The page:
Banks save while U.S. Consumers are Expected to Spend: The Convoluted Problem of Creating a Debt based Consumption System.
I’ve read my fair share of financial books and I am certain that many of you have picked up a book regarding finances. Many times, these introductory books caution the reader that going into massive debt is a sin (or at the very least a hindrance to your financial independence). These books will usually show you the contrast between a dollar saved and compounded over time instead of someone burning that dollar on a trip to Las Vegas. The underlying premise is simple. A dollar saved is a dollar earned. This important caveat has been missing for many decades in the U.S. People sometimes forget that in order to become wealthy, you actually have to save your money instead of consuming it. Is it any wonder then, that the U.S. Treasury and Federal Reserve trying to liquefy the system with access to credit, causes extraordinary confusion with most Americans simply trying to manage their finances?
To borrow a word from a former champion of easy credit, that is the conundrum we now find ourselves in. Recent data for January showed that the personal savings rate of Americans jumped up to 5%. This is the highest rate since 1995. This should be good news right? After all, saving money is espoused as a virtue of the highest order in 90+% of most over the counter financial books. Before we argue the merits of this, let us first look at the personal savings rate over time:
*Click for sharper image
A couple of dramatic trends emerge from this chart. First, Americans have been saving less and less of their disposable income since the early 1980s. We’ve been on a 30 year debt induced buying spree. The markets during this time have witnessed two of the largest bubbles in history that with the tech bubble and now the gigantic housing bubble. As we all know, bubbles in the end do burst. So it isn’t a surprise that we are now seeing stock wealth evaporate to not only the pre-housing bubble era, but we are now squarely into the tech bubble era:
What is fascinating about the chart above besides the clear double top, is both tops were very close in peak with each bubble even though the tech bubble and housing bubble were completely different beasts. You have to ask what was the combustion that set these two bubbles off? Of course, that was access to easy credit at both the personal and corporate levels. Americans are struggling with a housing market that is showing strong indications that it will be down by 50% once the bottom sets in nationwide. Yet what we are hearing from the corporate sector and the government is to be prudent yet actions speak louder than words. That is, keep on spending ye hamsters! No wonder why Americans are confused.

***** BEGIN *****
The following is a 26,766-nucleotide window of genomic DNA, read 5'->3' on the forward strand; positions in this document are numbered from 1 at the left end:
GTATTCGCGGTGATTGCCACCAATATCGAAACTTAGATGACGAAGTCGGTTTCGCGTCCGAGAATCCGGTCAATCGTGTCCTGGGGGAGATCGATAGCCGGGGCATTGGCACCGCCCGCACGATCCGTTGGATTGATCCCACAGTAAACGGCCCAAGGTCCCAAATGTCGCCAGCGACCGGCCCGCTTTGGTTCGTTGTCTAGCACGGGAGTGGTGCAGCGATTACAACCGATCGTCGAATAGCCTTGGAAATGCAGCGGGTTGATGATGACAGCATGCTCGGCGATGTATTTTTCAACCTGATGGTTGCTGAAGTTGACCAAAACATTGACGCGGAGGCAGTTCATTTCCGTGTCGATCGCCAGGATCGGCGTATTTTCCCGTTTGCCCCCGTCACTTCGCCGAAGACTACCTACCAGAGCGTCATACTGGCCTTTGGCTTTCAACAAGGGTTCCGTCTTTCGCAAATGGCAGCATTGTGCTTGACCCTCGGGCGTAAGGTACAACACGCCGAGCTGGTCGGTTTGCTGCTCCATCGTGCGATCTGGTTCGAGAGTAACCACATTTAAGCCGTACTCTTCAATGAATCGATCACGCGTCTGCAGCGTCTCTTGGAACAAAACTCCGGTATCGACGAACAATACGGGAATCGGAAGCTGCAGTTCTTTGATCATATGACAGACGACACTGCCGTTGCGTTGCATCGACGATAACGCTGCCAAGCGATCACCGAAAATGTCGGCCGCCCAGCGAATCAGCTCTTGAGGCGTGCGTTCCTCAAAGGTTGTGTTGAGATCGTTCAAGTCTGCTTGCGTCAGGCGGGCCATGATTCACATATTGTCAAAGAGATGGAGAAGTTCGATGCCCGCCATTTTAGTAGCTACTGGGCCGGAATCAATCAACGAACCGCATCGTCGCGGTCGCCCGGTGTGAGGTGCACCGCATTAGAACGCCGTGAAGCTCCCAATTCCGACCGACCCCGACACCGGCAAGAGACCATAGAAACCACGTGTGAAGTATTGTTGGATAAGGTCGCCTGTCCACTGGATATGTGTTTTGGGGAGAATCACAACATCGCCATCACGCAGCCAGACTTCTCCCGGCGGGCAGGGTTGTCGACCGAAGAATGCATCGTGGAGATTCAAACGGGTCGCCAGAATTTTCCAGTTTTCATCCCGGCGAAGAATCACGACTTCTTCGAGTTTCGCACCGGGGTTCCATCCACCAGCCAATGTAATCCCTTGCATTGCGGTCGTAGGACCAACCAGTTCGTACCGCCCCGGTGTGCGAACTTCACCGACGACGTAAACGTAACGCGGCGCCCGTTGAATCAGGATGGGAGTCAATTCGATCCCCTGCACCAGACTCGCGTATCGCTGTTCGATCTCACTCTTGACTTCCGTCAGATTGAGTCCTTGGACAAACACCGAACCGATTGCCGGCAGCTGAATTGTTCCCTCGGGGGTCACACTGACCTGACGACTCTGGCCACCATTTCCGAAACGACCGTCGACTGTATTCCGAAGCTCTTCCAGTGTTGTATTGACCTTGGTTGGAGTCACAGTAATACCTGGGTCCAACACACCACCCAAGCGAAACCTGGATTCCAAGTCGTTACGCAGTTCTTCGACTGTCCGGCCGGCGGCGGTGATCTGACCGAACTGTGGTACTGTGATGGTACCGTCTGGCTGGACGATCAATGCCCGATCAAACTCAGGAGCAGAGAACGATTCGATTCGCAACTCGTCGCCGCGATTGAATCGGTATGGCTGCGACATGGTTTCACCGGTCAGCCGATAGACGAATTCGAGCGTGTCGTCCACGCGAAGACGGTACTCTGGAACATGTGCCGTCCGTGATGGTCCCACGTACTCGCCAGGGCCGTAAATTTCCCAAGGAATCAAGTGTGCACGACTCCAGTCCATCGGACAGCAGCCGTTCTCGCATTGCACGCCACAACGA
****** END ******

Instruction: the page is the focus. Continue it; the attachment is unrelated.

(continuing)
Yet the troubling thing about that 5% jump is first, part of it has to do with COLA to items such as Social Security but also, over two-thirds of our economy depends on consumption. Not only does our economy, but many countries like China and Japan are heavily dependent on the U.S. consumer. They may trying to look over at Europe for help but Europe is having deeper systemic problems which in itself is shocking. There is simply no argument left regarding the idea of decoupling. Our economic system is a global one and reminds us of the image of a butterfly fluttering its wings in Brazil and causing a chain reaction that sets off a furious storm in England.
There are many reasons why this bubble burst. Credit collapsing. Psychology shifting. Yet one main catalyst was the crossing point between GDP and household debt of Americans. The number was $14 trillion:
The last time GDP equaled household debt (i.e., mortgage debt, consumer debt, etc) was in 1929 right before the epic crash preceding the Great Depression. The above chart clearly depicts this end game of the debt bubble. If you bring this down to a more understandable level it makes complete sense. Just imagine a family making $40,000 a year but having $40,000 in debt. Unless they have a sizable amount of savings (which the above charts shows they do not) then they are virtually living month to month. Any shift in home prices or stock market values is enough to make them insolvent. And this is what is happening with banks. You have banks like Citigroup with total assets of $1.9 trillion and liabilities of $1.8 trillion. That gives them a working capital buffer of roughly $100 to $150 billion depending on what sources we are looking at. And many of those so-called assets are mortgages. Let us just assume that their assets decline by 10%. A modest number since some of these assets include mortgages and mortgage backed securities. So that $1.9 trillion is now $1.71 trillion. They are now insolvent. And that is virtually what is happening in the system and why the U.S. Treasury and Federal Reserve are flooding banks with capital.